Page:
It’s been a long time (3 years) since I went to Seoul, but, having found my guidebooks, notes and other things to lend them to my colleague, I realized that memory is fading fast, so I should record it now. The only blog entry I wrote about that trip was this. Continue reading
Last year around this time I spent a month in Seoul. For no logical reason I did not find much time to blog, but, needless to say, there were many colourful experiences worth describing. I found a draft post today, so I think it will be the best to start with completing it and write about the nightlife in Seoul.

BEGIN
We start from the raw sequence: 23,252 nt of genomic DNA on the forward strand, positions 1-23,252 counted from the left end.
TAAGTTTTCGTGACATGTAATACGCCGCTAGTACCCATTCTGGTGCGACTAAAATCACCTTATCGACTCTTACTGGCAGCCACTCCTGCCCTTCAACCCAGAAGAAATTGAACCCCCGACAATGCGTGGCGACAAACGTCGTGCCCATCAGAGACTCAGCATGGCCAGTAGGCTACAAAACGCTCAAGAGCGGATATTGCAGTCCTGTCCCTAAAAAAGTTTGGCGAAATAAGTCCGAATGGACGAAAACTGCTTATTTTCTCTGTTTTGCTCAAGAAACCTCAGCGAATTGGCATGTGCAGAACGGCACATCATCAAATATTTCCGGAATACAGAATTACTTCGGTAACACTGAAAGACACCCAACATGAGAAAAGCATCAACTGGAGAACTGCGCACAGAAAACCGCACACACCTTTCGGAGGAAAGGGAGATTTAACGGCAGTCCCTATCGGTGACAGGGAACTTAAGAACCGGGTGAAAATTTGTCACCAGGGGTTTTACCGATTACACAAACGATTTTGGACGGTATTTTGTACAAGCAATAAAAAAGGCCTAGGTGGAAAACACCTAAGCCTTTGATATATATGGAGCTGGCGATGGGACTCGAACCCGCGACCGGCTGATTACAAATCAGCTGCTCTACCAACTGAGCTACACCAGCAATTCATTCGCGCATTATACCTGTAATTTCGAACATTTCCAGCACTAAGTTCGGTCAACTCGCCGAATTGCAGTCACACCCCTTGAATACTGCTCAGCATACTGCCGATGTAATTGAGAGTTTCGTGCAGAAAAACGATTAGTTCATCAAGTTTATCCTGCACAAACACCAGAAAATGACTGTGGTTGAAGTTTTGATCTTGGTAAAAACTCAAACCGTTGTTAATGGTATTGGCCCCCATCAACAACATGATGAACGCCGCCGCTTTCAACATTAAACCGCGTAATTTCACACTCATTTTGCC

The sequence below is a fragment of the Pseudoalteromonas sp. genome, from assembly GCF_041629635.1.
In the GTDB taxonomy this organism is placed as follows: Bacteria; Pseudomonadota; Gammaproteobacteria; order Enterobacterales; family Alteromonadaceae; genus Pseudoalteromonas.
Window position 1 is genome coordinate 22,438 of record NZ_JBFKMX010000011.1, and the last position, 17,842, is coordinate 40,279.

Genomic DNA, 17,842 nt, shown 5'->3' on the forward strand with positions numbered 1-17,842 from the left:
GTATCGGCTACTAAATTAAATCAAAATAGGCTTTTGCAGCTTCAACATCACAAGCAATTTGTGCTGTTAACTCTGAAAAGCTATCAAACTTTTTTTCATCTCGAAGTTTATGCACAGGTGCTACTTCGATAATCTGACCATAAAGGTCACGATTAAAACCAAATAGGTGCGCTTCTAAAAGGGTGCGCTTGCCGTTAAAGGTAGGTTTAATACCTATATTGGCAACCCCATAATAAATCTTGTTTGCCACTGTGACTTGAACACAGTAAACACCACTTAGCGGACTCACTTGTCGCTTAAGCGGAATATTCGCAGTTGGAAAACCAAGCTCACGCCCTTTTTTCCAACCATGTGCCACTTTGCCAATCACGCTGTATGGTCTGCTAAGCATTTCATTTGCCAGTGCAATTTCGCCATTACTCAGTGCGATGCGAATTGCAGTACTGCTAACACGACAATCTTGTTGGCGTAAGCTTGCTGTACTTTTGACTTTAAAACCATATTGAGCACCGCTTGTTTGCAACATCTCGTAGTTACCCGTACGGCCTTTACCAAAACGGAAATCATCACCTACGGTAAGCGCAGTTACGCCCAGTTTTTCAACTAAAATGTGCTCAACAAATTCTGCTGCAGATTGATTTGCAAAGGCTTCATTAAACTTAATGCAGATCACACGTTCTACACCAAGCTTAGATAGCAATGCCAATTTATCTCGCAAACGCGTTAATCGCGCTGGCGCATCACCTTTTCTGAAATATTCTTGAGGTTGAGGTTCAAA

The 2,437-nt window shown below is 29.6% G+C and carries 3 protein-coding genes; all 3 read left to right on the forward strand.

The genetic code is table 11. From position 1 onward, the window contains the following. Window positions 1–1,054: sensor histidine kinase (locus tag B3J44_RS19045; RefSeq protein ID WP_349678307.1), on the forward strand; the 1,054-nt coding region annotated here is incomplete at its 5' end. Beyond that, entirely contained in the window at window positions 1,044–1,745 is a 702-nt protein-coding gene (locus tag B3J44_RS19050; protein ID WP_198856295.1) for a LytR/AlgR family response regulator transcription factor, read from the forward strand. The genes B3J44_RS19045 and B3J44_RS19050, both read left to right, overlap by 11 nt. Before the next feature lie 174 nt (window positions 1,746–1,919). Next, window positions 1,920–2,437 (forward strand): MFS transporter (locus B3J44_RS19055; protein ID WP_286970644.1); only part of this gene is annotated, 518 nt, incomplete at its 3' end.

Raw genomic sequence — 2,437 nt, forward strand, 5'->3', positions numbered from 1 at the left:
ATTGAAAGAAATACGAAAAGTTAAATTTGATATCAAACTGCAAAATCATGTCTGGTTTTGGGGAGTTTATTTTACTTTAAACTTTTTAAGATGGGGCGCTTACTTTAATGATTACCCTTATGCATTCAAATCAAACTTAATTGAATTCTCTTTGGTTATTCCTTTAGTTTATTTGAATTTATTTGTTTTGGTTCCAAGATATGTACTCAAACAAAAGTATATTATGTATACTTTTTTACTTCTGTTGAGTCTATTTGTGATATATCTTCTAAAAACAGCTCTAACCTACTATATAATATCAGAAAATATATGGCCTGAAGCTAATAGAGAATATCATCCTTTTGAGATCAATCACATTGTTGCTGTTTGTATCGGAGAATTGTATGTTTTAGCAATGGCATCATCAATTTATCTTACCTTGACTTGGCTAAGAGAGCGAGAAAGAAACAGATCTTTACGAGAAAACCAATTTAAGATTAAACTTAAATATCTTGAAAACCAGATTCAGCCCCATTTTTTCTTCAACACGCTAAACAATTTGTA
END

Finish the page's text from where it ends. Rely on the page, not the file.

Seoul is a huge and lively city, which feels as if it is very much still in the making. Most of the time it looked to me as if people there suddenly woke up and realised: hey look, we are rich and urbanised, so it’s time to start developing the kind of lifestyle that other megapolises have! Big city habits of not disturbing one another as much as possible are still not there (people would stand in the doorways of subway trains, playing with their cellphones, and they never apologised for bumping into others or anything else), but the quantity of people allows increasing diversity of cultural and leisure activities, and thus Seoul feels very urban and youthful. I would guess that the number of universities per capita is higher than in any other city I have visited. Most of South Korea’s universities are concentrated in Seoul. This makes the Hongdae area, where the main universities are, the most lively nightlife spot. One of the universities is the Ewha Womans (sic) University – the world’s largest female-only higher education institution (see explanation on unconventional English). I heard young Koreans joke that Ewha students are very fashion-conscious and popular with men, but the undeniable reality is that this is the university that produces women leaders in every field. Apparently, they are good at juggling multiple identities.